Here is a selection of our major projects. There are lots of ideas, backburner robots, and experiments coming in and out of the picture, but these are the designs we are proudest of.
This robotic quadruped is made of one seamless silicone casting and walks using only two control lines. Its internal structure is ribbed and twisted in such a way that, when air is applied to one of the input lines, its whole body flexes. With this flex, first one side and then the other, it walks in a way that makes it look like a Glaucus Atlanticus or blue sea slug.
You can find more information on the project and downloads here.
Orthotic exoskeletons can be powerful tools for rehabilitation. They offer freedom and independence for anyone suffering from a movement disorder. Unfortunately they can be expensive, difficult to use, and uncomfortable. Small imperfections in the exoskeleton's fit can result in serious injuries. Most devices have to be fit with the help of a prosthetist over multiple visits. This means growing children need many expensive robots and doctor's visits as they develop. Soft robotics offers an avenue to apply force evenly across the body with an exoskeleton that is as gentle as it is strong. Being conformal by nature means a single design can fit a wide range of people just like any athletic brace.
The Neucuff is a soft robotic exoskeleton that's worn on the elbow. It has inflating elements that become rigid as they're pressurized, extending the arm.
You can find more documentation about this project and download source files here.
As part of our mission to make soft robotics simpler, we've put a lot of time and thought into developing printable soluble materials. We've experimented with directly printing in PVA, salt, sugar, corn starch and a host of other formulas. Having a reliable soluble material that prints directly without any need for molding or casting reduces the engineering and fabrication time on our prototypes hugely.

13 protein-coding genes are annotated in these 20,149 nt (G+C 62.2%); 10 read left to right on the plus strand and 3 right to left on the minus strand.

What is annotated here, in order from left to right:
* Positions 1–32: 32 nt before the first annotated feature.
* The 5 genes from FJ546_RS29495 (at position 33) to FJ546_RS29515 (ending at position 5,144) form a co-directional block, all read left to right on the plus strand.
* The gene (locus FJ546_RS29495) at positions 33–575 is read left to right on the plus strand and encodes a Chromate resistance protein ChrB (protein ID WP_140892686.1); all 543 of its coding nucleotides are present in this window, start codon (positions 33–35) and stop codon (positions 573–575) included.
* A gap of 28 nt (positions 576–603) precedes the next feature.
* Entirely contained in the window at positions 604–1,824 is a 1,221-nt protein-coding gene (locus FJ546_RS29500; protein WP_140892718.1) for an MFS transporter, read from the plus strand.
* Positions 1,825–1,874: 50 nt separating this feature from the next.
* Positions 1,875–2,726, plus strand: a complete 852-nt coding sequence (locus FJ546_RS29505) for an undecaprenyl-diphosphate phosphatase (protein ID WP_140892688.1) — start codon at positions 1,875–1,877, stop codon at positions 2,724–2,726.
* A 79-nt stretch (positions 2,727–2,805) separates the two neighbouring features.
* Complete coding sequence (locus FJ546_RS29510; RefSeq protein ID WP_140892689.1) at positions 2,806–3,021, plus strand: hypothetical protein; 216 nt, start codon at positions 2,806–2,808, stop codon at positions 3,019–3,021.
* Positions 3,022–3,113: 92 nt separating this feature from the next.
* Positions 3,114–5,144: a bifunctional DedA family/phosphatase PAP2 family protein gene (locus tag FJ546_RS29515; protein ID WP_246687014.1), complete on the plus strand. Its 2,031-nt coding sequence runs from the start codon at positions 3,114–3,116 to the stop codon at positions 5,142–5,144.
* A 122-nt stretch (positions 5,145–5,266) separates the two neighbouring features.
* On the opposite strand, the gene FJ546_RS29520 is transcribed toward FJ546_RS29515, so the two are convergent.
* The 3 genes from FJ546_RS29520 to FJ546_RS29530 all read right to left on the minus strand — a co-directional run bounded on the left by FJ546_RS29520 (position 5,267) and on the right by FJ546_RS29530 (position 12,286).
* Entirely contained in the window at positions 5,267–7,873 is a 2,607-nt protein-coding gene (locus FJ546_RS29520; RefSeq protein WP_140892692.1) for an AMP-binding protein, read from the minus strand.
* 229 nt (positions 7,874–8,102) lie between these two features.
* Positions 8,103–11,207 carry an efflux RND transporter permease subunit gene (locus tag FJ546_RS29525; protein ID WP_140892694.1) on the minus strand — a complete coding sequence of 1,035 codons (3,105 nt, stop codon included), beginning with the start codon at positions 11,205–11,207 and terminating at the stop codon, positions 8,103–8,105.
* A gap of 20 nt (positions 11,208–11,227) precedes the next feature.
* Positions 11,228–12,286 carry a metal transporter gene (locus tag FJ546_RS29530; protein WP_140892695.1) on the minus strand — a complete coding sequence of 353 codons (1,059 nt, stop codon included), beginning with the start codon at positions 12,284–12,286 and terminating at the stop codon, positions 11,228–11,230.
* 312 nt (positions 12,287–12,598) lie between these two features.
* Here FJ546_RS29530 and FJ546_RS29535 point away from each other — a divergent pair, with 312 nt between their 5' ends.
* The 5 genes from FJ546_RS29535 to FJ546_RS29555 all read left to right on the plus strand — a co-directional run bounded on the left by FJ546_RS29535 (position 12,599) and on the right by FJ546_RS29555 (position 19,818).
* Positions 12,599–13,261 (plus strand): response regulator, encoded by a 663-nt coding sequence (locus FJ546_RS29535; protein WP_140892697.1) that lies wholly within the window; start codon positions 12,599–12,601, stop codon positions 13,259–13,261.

Although we're still perfecting the process, we have been able to generate several successful models using this process as seen here.
You can find more documentation and downloads here.
Super-Releaser is experimenting with methods for making prosthetics. Combining parametric molding with concepts like soluble cores and procedurally generated molds creates a system for producing inexpensive custom tailored mechanisms.
We are developing prototypes with anisometric durometer, biomimetic actuators, and interfaces generated from scan data.
With scanning technologies becoming more inexpensive and ubiquitous there is a huge potential in adapting inexpensive customized equipment for prostheses from scan data. We are experimenting with methods to take data from a residual limb scan and develop a custom sleeve that fits that limb into a prosthetic with a layer of silicone that has internal features that cushion bones and load bearing areas and external features that help lock it in to the prosthetic. It's a little like the process for securing a jet turbine blade while it's being machined.
For a complete list of all the research we've conducted including downloads, documentation, tutorials, and code snippets, please see this thread on our forums.